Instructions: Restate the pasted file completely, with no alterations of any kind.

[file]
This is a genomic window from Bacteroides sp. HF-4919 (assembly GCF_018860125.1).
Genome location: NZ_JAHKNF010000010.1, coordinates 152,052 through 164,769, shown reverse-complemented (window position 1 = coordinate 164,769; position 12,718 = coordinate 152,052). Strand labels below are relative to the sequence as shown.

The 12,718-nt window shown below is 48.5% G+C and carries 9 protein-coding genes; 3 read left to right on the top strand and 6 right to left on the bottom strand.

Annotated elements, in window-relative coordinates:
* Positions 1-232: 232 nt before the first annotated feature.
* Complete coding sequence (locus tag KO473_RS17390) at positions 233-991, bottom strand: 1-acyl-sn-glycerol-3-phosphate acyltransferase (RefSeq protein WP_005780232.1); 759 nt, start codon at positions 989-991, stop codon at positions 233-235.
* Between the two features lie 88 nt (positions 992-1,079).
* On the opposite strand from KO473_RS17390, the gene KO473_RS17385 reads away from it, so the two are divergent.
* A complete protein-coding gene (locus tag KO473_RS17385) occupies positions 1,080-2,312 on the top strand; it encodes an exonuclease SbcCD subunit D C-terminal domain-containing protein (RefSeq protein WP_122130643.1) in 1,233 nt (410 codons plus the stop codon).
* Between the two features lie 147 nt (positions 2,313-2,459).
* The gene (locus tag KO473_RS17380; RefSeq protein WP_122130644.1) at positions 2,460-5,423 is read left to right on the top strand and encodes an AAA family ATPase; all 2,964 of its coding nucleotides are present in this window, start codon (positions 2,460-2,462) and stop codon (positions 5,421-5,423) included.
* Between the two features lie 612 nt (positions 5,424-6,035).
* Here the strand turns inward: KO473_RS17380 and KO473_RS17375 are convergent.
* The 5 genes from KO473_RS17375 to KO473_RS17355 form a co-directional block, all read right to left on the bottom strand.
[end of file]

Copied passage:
This is a genomic window from Bacteroides sp. HF-4919 (assembly GCF_018860125.1).
Genome location: NZ_JAHKNF010000010.1, coordinates 152,052 through 164,769, shown reverse-complemented (window position 1 = coordinate 164,769; position 12,718 = coordinate 152,052). Strand labels below are relative to the sequence as shown.

The 12,718-nt window shown below is 48.5% G+C and carries 9 protein-coding genes; 3 read left to right on the top strand and 6 right to left on the bottom strand.

Annotated elements, in window-relative coordinates:
* Positions 1-232: 232 nt before the first annotated feature.
* Complete coding sequence (locus tag KO473_RS17390) at positions 233-991, bottom strand: 1-acyl-sn-glycerol-3-phosphate acyltransferase (RefSeq protein WP_005780232.1); 759 nt, start codon at positions 989-991, stop codon at positions 233-235.
* Between the two features lie 88 nt (positions 992-1,079).
* On the opposite strand from KO473_RS17390, the gene KO473_RS17385 reads away from it, so the two are divergent.
* A complete protein-coding gene (locus tag KO473_RS17385) occupies positions 1,080-2,312 on the top strand; it encodes an exonuclease SbcCD subunit D C-terminal domain-containing protein (RefSeq protein WP_122130643.1) in 1,233 nt (410 codons plus the stop codon).
* Between the two features lie 147 nt (positions 2,313-2,459).
* The gene (locus tag KO473_RS17380; RefSeq protein WP_122130644.1) at positions 2,460-5,423 is read left to right on the top strand and encodes an AAA family ATPase; all 2,964 of its coding nucleotides are present in this window, start codon (positions 2,460-2,462) and stop codon (positions 5,421-5,423) included.
* Between the two features lie 612 nt (positions 5,424-6,035).
* Here the strand turns inward: KO473_RS17380 and KO473_RS17375 are convergent.
* The 5 genes from KO473_RS17375 to KO473_RS17355 form a co-directional block, all read right to left on the bottom strand.